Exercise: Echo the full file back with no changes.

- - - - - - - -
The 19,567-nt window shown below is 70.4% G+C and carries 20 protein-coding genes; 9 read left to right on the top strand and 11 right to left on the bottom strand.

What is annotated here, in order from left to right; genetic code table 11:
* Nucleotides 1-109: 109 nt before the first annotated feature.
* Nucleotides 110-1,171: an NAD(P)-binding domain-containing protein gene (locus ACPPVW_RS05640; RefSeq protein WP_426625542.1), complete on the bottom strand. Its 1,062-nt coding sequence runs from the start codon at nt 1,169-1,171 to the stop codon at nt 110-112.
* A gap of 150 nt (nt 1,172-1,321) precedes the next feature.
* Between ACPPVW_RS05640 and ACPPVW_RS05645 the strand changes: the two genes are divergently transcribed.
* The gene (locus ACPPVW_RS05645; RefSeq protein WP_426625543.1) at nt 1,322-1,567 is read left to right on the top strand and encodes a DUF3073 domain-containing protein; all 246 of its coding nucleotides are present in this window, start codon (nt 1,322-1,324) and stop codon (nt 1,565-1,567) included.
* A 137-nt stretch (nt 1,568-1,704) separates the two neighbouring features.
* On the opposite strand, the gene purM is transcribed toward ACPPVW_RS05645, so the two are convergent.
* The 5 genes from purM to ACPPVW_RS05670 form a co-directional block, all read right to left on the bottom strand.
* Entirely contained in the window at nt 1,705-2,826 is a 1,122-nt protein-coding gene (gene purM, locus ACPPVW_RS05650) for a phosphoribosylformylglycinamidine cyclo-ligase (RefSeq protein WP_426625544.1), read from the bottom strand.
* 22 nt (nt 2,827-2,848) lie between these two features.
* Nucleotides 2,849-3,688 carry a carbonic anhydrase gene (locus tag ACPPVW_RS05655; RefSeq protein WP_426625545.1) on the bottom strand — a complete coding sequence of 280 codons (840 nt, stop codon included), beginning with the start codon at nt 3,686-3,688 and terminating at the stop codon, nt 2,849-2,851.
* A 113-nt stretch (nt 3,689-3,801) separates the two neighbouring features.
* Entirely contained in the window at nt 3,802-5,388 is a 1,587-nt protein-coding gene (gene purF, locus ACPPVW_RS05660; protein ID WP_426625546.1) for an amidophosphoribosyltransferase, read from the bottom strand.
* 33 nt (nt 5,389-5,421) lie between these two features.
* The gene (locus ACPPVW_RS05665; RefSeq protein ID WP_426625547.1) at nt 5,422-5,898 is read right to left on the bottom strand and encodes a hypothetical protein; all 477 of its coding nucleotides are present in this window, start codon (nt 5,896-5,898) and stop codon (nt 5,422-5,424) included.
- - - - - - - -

The 19,567-nt window shown below is 70.4% G+C and carries 20 protein-coding genes; 9 read left to right on the top strand and 11 right to left on the bottom strand.

What is annotated here, in order from left to right; genetic code table 11:
* Nucleotides 1-109: 109 nt before the first annotated feature.
* Nucleotides 110-1,171: an NAD(P)-binding domain-containing protein gene (locus ACPPVW_RS05640; RefSeq protein WP_426625542.1), complete on the bottom strand. Its 1,062-nt coding sequence runs from the start codon at nt 1,169-1,171 to the stop codon at nt 110-112.
* A gap of 150 nt (nt 1,172-1,321) precedes the next feature.
* Between ACPPVW_RS05640 and ACPPVW_RS05645 the strand changes: the two genes are divergently transcribed.
* The gene (locus ACPPVW_RS05645; RefSeq protein WP_426625543.1) at nt 1,322-1,567 is read left to right on the top strand and encodes a DUF3073 domain-containing protein; all 246 of its coding nucleotides are present in this window, start codon (nt 1,322-1,324) and stop codon (nt 1,565-1,567) included.
* A 137-nt stretch (nt 1,568-1,704) separates the two neighbouring features.
* On the opposite strand, the gene purM is transcribed toward ACPPVW_RS05645, so the two are convergent.
* The 5 genes from purM to ACPPVW_RS05670 form a co-directional block, all read right to left on the bottom strand.
* Entirely contained in the window at nt 1,705-2,826 is a 1,122-nt protein-coding gene (gene purM, locus ACPPVW_RS05650) for a phosphoribosylformylglycinamidine cyclo-ligase (RefSeq protein WP_426625544.1), read from the bottom strand.
* 22 nt (nt 2,827-2,848) lie between these two features.
* Nucleotides 2,849-3,688 carry a carbonic anhydrase gene (locus tag ACPPVW_RS05655; RefSeq protein WP_426625545.1) on the bottom strand — a complete coding sequence of 280 codons (840 nt, stop codon included), beginning with the start codon at nt 3,686-3,688 and terminating at the stop codon, nt 2,849-2,851.
* A 113-nt stretch (nt 3,689-3,801) separates the two neighbouring features.
* Entirely contained in the window at nt 3,802-5,388 is a 1,587-nt protein-coding gene (gene purF, locus ACPPVW_RS05660; protein ID WP_426625546.1) for an amidophosphoribosyltransferase, read from the bottom strand.
* 33 nt (nt 5,389-5,421) lie between these two features.
* The gene (locus ACPPVW_RS05665; RefSeq protein ID WP_426625547.1) at nt 5,422-5,898 is read right to left on the bottom strand and encodes a hypothetical protein; all 477 of its coding nucleotides are present in this window, start codon (nt 5,896-5,898) and stop codon (nt 5,422-5,424) included.